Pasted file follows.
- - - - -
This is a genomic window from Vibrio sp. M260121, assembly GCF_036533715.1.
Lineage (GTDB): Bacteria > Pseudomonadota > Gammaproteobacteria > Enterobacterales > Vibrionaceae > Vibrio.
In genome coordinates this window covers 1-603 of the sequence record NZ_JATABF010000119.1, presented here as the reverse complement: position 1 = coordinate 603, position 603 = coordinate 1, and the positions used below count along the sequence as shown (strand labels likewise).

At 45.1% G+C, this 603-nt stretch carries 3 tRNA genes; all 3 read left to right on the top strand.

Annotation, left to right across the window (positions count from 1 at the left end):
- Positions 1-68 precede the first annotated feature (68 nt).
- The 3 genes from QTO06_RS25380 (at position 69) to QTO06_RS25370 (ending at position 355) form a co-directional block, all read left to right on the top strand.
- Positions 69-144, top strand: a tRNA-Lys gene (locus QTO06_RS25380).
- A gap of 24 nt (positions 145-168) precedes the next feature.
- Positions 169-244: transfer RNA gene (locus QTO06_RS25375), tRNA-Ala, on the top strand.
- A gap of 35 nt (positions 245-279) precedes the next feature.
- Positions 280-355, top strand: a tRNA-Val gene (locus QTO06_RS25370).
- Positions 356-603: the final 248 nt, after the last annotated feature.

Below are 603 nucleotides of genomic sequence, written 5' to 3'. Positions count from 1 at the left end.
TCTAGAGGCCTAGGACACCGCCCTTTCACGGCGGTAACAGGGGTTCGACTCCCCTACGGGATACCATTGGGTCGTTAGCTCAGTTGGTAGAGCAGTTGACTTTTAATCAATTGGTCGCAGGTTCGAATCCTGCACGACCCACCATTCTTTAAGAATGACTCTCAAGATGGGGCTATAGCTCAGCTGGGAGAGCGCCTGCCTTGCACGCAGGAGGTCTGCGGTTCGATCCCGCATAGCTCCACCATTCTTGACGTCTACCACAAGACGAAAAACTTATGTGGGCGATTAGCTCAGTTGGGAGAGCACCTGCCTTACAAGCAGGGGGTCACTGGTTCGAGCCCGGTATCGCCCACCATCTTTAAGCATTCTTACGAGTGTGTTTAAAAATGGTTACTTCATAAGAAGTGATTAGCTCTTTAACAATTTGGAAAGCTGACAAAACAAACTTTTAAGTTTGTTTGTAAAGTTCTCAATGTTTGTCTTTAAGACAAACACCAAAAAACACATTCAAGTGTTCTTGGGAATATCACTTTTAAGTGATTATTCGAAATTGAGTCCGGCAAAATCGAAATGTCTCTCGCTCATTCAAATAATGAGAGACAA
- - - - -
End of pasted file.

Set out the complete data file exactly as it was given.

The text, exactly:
This is a genomic window from Vibrio sp. M260121, assembly GCF_036533715.1.
Lineage (GTDB): Bacteria > Pseudomonadota > Gammaproteobacteria > Enterobacterales > Vibrionaceae > Vibrio.
In genome coordinates this window covers 1-603 of the sequence record NZ_JATABF010000119.1, presented here as the reverse complement: position 1 = coordinate 603, position 603 = coordinate 1, and the positions used below count along the sequence as shown (strand labels likewise).

At 45.1% G+C, this 603-nt stretch carries 3 tRNA genes; all 3 read left to right on the top strand.

Annotation, left to right across the window (positions count from 1 at the left end):
- Positions 1-68 precede the first annotated feature (68 nt).
- The 3 genes from QTO06_RS25380 (at position 69) to QTO06_RS25370 (ending at position 355) form a co-directional block, all read left to right on the top strand.
- Positions 69-144, top strand: a tRNA-Lys gene (locus QTO06_RS25380).
- A gap of 24 nt (positions 145-168) precedes the next feature.
- Positions 169-244: transfer RNA gene (locus QTO06_RS25375), tRNA-Ala, on the top strand.
- A gap of 35 nt (positions 245-279) precedes the next feature.
- Positions 280-355, top strand: a tRNA-Val gene (locus QTO06_RS25370).
- Positions 356-603: the final 248 nt, after the last annotated feature.

Below are 603 nucleotides of genomic sequence, written 5' to 3'. Positions count from 1 at the left end.
TCTAGAGGCCTAGGACACCGCCCTTTCACGGCGGTAACAGGGGTTCGACTCCCCTACGGGATACCATTGGGTCGTTAGCTCAGTTGGTAGAGCAGTTGACTTTTAATCAATTGGTCGCAGGTTCGAATCCTGCACGACCCACCATTCTTTAAGAATGACTCTCAAGATGGGGCTATAGCTCAGCTGGGAGAGCGCCTGCCTTGCACGCAGGAGGTCTGCGGTTCGATCCCGCATAGCTCCACCATTCTTGACGTCTACCACAAGACGAAAAACTTATGTGGGCGATTAGCTCAGTTGGGAGAGCACCTGCCTTACAAGCAGGGGGTCACTGGTTCGAGCCCGGTATCGCCCACCATCTTTAAGCATTCTTACGAGTGTGTTTAAAAATGGTTACTTCATAAGAAGTGATTAGCTCTTTAACAATTTGGAAAGCTGACAAAACAAACTTTTAAGTTTGTTTGTAAAGTTCTCAATGTTTGTCTTTAAGACAAACACCAAAAAACACATTCAAGTGTTCTTGGGAATATCACTTTTAAGTGATTATTCGAAATTGAGTCCGGCAAAATCGAAATGTCTCTCGCTCATTCAAATAATGAGAGACAA